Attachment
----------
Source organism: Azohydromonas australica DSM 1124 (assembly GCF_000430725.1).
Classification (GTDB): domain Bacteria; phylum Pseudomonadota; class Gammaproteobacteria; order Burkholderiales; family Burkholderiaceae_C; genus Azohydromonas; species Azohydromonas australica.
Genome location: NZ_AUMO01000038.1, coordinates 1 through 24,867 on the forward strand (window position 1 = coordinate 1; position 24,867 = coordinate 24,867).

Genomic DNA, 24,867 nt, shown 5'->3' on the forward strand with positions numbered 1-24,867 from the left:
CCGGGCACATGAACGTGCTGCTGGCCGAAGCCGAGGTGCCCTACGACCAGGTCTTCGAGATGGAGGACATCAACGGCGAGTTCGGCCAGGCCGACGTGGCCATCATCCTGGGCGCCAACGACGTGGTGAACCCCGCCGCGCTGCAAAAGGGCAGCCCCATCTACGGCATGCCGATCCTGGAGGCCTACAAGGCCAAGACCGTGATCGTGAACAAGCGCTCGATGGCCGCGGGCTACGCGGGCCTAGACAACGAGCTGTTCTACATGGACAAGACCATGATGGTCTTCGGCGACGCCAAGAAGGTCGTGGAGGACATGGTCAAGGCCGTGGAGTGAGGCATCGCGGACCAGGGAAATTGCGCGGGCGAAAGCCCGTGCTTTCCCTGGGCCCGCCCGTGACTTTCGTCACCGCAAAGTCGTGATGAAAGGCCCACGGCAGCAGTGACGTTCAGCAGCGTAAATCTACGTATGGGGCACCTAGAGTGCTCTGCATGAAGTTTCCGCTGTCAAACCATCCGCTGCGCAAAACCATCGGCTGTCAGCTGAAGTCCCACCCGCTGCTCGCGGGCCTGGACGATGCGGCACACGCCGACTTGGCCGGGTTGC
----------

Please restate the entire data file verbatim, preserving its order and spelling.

Source organism: Azohydromonas australica DSM 1124 (assembly GCF_000430725.1).
Classification (GTDB): domain Bacteria; phylum Pseudomonadota; class Gammaproteobacteria; order Burkholderiales; family Burkholderiaceae_C; genus Azohydromonas; species Azohydromonas australica.
Genome location: NZ_AUMO01000038.1, coordinates 1 through 24,867 on the forward strand (window position 1 = coordinate 1; position 24,867 = coordinate 24,867).

Genomic DNA, 24,867 nt, shown 5'->3' on the forward strand with positions numbered 1-24,867 from the left:
CCGGGCACATGAACGTGCTGCTGGCCGAAGCCGAGGTGCCCTACGACCAGGTCTTCGAGATGGAGGACATCAACGGCGAGTTCGGCCAGGCCGACGTGGCCATCATCCTGGGCGCCAACGACGTGGTGAACCCCGCCGCGCTGCAAAAGGGCAGCCCCATCTACGGCATGCCGATCCTGGAGGCCTACAAGGCCAAGACCGTGATCGTGAACAAGCGCTCGATGGCCGCGGGCTACGCGGGCCTAGACAACGAGCTGTTCTACATGGACAAGACCATGATGGTCTTCGGCGACGCCAAGAAGGTCGTGGAGGACATGGTCAAGGCCGTGGAGTGAGGCATCGCGGACCAGGGAAATTGCGCGGGCGAAAGCCCGTGCTTTCCCTGGGCCCGCCCGTGACTTTCGTCACCGCAAAGTCGTGATGAAAGGCCCACGGCAGCAGTGACGTTCAGCAGCGTAAATCTACGTATGGGGCACCTAGAGTGCTCTGCATGAAGTTTCCGCTGTCAAACCATCCGCTGCGCAAAACCATCGGCTGTCAGCTGAAGTCCCACCCGCTGCTCGCGGGCCTGGACGATGCGGCACACGCCGACTTGGCCGGGTTGC